The study population consisted of 78 patients with CAD and VAs, requiring ICD treatment. Baseline characteristics for the total group and groups I (lipid lowering drugs at discharge) and II (no lipid lowering drugs at discharge) are shown in Table 1. Both groups were comparable for all parameters evaluated. The majority of the patients had a clinical history of an acute MI (n = 53, 68%); ten of them (19%) had an acute MI within one month before the occurrence of the presenting VA. However, no patient had his presenting arrhythmia earlier than five days after the onset of acute MI. The median time interval between the MI and the occurrence of the initial arrhythmic event was 120 months (range: 1 to 276 months). The median time interval between the start of lipid lowering therapy and the occurrence of the initial arrhythmic event in the 24 patients who were already on lipid lowering therapy before the initial arrhythmic event was 24 months (range: 3 to 50 months).
During the electrophysiological study the induced arrhythmia was sustained monomorphic VT in 61 patients (78%), polymorphic VF or tachycardia in 15 patients (19%), and two patients (3%) were noninducible. The medication at discharge for both groups is also presented in Table 1. No significant differences were noted between both groups, and no significant changes were seen between the medication at discharge and at the end of follow-up procedures.
Predictors of recurrences of VAs requiring ICD intervention during follow-up procedures
After a mean follow-up of 490 ± 319 days (range, 21 to 1,120 days), 35 patients (45%) had recurrences of VAs that were treated by the ICD (ATP or shock). The remaining 43 patients (55%) had no recurrences of VAs. As shown in Table 2, patients with recurrences of VA requiring ICD intervention during follow-up had a hemodynamically poorly tolerated sustained monomorphic VT more frequently as a presenting arrhythmia before ICD implantation. Also, at discharge these patients were significantly less frequently on beta-adrenergic blocking agent therapy. Finally, a highly significant difference was found between both groups for the number of patients on lipid lowering drugs at discharge (49% for patients without recurrences of VAs vs. 17% for patients with recurrences of VAs, p = 0.004).
When entering the use of lipid lowering drugs first in stepwise multivariate analysis, only the use of lipid lowering drugs (chi-square 6.33, p = 0.012) and hemodynamically poorly tolerated sustained monomorphic VT as presenting arrhythmia (chi-square 4.84, p = 0.028) remained as independent predictors of recurrences of VAs requiring ICD intervention. Treatment with beta-blockers did not prove to be an independent predictor of recurrences of VAs requiring ICD intervention (chi-square 1.08, p = 0.298). When entering treatment with beta-blockers first in stepwise multivariate analysis, the use of lipid lowering drugs still remained an independent significant predictor for recurrences of VAs requiring ICD intervention.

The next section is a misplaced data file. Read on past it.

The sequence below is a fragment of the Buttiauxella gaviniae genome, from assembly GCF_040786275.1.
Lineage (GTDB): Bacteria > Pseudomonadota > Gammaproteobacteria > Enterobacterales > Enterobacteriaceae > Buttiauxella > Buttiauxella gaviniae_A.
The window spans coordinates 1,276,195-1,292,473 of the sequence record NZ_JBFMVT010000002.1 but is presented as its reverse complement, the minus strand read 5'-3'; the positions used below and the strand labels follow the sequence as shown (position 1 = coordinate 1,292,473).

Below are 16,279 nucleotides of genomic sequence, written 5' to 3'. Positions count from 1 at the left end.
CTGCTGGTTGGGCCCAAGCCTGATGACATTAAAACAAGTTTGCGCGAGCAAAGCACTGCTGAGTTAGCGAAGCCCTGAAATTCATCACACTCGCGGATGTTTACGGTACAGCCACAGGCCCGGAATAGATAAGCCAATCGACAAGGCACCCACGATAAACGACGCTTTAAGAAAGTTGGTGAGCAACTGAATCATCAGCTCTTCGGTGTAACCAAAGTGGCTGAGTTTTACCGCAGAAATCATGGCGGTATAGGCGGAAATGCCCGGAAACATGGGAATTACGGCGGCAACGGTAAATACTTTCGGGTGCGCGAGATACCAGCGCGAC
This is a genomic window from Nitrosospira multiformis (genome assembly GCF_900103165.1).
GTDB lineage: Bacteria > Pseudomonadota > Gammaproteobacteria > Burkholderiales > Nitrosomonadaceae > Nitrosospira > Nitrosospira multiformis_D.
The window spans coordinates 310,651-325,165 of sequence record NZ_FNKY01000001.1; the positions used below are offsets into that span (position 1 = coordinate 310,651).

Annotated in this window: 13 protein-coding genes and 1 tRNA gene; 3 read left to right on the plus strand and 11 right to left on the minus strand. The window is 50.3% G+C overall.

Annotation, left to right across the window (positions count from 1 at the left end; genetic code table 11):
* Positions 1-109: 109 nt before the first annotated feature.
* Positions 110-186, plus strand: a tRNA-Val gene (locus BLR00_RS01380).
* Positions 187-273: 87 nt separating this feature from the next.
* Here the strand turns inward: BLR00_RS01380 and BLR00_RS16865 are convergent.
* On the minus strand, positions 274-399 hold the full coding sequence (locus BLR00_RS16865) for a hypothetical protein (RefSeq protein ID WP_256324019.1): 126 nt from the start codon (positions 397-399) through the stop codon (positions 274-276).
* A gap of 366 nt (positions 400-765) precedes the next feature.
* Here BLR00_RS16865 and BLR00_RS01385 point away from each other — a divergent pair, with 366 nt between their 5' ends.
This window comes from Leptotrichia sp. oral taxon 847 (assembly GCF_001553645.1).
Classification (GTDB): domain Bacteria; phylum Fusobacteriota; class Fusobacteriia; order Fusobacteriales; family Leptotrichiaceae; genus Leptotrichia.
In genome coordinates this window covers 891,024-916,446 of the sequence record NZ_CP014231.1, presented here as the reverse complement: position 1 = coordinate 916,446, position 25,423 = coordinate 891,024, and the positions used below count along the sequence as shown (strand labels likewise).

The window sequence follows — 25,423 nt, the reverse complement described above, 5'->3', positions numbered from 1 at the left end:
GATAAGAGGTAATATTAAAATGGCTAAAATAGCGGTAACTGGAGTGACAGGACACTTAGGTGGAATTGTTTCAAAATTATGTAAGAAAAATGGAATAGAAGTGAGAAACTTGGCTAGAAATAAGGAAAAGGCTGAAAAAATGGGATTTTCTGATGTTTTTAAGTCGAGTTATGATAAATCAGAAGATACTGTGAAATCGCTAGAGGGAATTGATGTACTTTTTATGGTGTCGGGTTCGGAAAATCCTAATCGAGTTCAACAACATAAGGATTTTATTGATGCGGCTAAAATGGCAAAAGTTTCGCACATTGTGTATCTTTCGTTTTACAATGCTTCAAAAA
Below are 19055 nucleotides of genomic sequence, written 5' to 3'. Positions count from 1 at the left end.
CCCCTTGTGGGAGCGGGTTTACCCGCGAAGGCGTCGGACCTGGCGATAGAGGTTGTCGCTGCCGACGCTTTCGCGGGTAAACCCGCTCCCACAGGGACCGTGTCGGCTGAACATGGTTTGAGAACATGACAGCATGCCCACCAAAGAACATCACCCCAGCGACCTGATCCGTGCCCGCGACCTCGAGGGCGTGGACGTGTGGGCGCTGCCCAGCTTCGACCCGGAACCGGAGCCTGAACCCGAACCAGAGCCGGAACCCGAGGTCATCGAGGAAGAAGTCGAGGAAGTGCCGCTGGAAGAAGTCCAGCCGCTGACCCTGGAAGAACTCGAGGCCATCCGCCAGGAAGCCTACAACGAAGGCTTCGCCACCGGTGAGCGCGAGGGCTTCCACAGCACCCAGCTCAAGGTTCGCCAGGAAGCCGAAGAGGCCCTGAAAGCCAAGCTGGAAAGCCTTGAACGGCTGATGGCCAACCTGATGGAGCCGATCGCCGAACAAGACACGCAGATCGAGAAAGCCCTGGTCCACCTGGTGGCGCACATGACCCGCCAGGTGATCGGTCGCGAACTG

Outcome in patients with and without lipid lowering drugs at discharge
As shown in Table 3, patients on lipid lowering drugs had a significantly lower incidence of recurrences of VAs requiring ICD intervention. Kaplan-Meier arrhythmia-free survival curves for the patients with and without lipid lowering drugs at discharge are shown in Figure 1A. When only the 40 patients on beta blockers at discharge were considered, Kaplan-Meier arrhythmia-free survival curves for the patients with (n = 17) and without lipid lowering drugs (n = 23) at discharge were still statistically significant (p = 0.03), with significantly less recurrences of VAs in the patients with lipid lowering drugs at discharge (Fig. 2).
During the follow-up period, one patient underwent a cardiac transplantation. Eleven other patients died: two deaths were considered noncardiac (one acute massive pulmonary embolism, confirmed at autopsy and one gastrointestinal bleeding), and nine were considered cardiac. An additional 17 patients were hospitalized for cardiac reasons: eight patients (47%) were hospitalized for three or more appropriate ICD interventions within the previous 24 h (electrical storm) and nine (53%) patients for heart failure or recurrent angina. As is shown in Table 3, the frequency of cardiac hospitalization and the combined end point of cardiac death or hospitalization were lower in the group of patients with lipid lowering drugs at discharge. Kaplan-Meier cardiac death or hospitalization-free survival curves for the patients with and without lipid lowering drugs at discharge are shown in Figure 1B.
Total and LDL cholesterol levels at discharge and at the end of follow-up